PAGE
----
CareMark: (audible groan) >querlk< HUNDRED. TWENTY FIVE HUNDRED, THIRTY FIVE HUNDRED. SIXTY FIVE HUNDRED.  (you freaking idiot.) That’s your deDUCTible levels.

Me: (oh hell NO you didn’t…) HUNDRED?! As in Twenty-five hundred dollars for a deductible? Is THAT what you meant? (CareMark Mistress of the Dark is >sklerking< in the background…)

You said “twenty-five, thirty-five and sixty-five” and didn’t say “hundred” after any of those figures. So naturally, I thought you were talking about an entirely different denomination… >pausing to listen< Um, (with obvious bitter disgust) are you eating something? Because I can’t unders–

CareMark: >pause< No. I am not eating any — I am SUCKING on a COUGH DROP. I am SICK today. >SLERK SKECK CRUNCH<

Me: >pause.< Oh. I ask if you’re eating something because I’m having a hard time understanding you. You aren’t speaking clearly. And, that you left out of that deductible information by a factor of one-hundred.

So, then, yes, doing the math that I understand now, I would not meet the deductible. That’s fine. It is what it is.

Now, since CareMark has been our prescription program provider for several years, can you tell me what my family’s history was last year on what we paid for prescriptions so I can get a sense of whether or not we even came close to meeting those deductibles? You know, so I can get a ballpark on —

CareMark Viper from Hell: You want a WHAT? >sklerk< From WHEN?

Me: (fuck you; you work for me) I’d like to know if you can provide me with a … report, yes, a report of what we paid last year for prescriptions so that I can understand how that shaped up… I know some systems won’t give access to data so maybe you need to transfer me (please o please o please transfer me…), but I’m just looking for a snapshot, if you will, of how much we paid —

CareMark succubus: I don’t know what YOU’RE talking >slurk< about, but I can give >sklech< a COST REPORT (you moron) of your prescriptions from last year. I can send it to you …

Me: (incredulous) Mmmmmm Nnnnnooooo. That won’t be necessary; you don’t need to print it out and mail it to me, I’m just looking for a quick-and-dirty here (still trying to be niccccce….) so that I can .. can you just look at it and tell me?

(envisioning bats pipping and fluttering about her head; her face slack, with green from the reflecting the screen) Is there a screen you can click on? Do you have that (carefully choosing my words) ca-pa-bil-i-ty on your sys-tem that will show you that his-tor-ic in-for-ma-tion so you can just tell me the cost report from reading it on your screen? (SMILING a TOOTHY GRIN but with narrowed eyes.) 

CareMark demon: (likely hunched over one of those ancient monolithic IBM 8600 desktop computers we used to call “machines” back in the 90s) You didn’t meet it. >slerk< You didn’t reach your deductible last year.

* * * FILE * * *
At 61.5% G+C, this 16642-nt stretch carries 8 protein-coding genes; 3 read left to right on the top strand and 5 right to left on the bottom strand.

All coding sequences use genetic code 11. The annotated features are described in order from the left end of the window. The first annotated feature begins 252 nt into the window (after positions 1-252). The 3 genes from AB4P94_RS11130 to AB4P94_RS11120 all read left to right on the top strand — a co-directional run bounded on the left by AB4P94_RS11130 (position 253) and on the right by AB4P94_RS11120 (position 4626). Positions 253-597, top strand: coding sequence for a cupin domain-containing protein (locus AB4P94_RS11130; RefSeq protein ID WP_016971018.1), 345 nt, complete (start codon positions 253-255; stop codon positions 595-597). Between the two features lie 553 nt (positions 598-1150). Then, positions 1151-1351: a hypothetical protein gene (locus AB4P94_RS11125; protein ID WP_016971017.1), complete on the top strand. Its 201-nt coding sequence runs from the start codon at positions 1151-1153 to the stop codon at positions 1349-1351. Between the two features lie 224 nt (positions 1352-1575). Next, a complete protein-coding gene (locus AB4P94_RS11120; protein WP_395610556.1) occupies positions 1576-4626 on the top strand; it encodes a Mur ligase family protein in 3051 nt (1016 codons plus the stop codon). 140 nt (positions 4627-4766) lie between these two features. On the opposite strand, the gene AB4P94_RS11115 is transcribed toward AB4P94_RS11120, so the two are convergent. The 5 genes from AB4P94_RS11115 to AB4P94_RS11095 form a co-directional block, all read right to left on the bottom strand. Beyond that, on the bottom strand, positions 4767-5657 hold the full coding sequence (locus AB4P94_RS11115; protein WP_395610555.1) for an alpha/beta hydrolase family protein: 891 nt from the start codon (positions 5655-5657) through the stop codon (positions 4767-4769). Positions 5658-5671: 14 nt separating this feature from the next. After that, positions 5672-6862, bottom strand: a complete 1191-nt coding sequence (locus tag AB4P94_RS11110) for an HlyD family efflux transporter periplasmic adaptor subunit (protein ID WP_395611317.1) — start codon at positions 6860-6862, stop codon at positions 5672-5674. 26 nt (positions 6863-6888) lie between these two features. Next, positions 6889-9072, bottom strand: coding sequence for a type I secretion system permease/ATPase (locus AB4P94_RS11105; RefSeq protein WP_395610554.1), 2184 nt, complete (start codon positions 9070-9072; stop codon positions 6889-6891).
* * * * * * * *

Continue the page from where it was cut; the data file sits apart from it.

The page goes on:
Me: (oddly proud that we didn’t need that insurance but pissed we paid for coverage for it) Oh. Did we come close? I mean, would have this addition of this STOPSHITTYSYMPTOMS last year, hypothetically of course, would it achieved the deductible? (at this point, i’m not sure of why i’m asking about any of this; something about this woman made me want to pick at her though…)

CareMark: No. >sklerrrrk<

Me: Ok. Well, that’s that. (sincerely) Thank you. You’ve been very helpful.

CLICK.

Me: hello?

She hung up on me. Not a “Thank you for calling CareMark and giving me a job to do and keeping my wages coming in…” or “Is there anything else I can do for you today?” or, I don’t know, “Good bye.”

I think she needs the medicine more than I do.

So then I called Aetna and told them what happened to me. They took a full report.

You’re allowed to be sick. You’re allowed to sklerk on a lozenge. But you’re not allowed to be viperous. You’re just not.

Here’s the final thing: I’m a big girl, I’m healthy, I’m happy and living a very wonderful and stable life. But I couldn’t shake the feeling that this puff adder would somehow meet up on that phone line with someone who’s really in need. Maybe a mother of an infant with a blood infection; a father who’s son is in rehab, y’know: PEOPLE. I was concerned that she would affect a person who’s rattled, whose spouse just had a stroke, or who needs to know about his or her new health plan and that this agent would treat that rattled spouse or parent or patient so horribly that the day would be ruined. 

Truth be told, I thought of my father, who’s 84 now, and if he needed to call CareMark to ask about his prescription benefits. I thought about my mother-in-law, who’s 29, and considered her situation with that agent and I decided I couldn’t let it go. 

So I called CareMark later on and spoke with management. The manager I spoke with was mortified by Elvira’s behavior and grateful that I called back.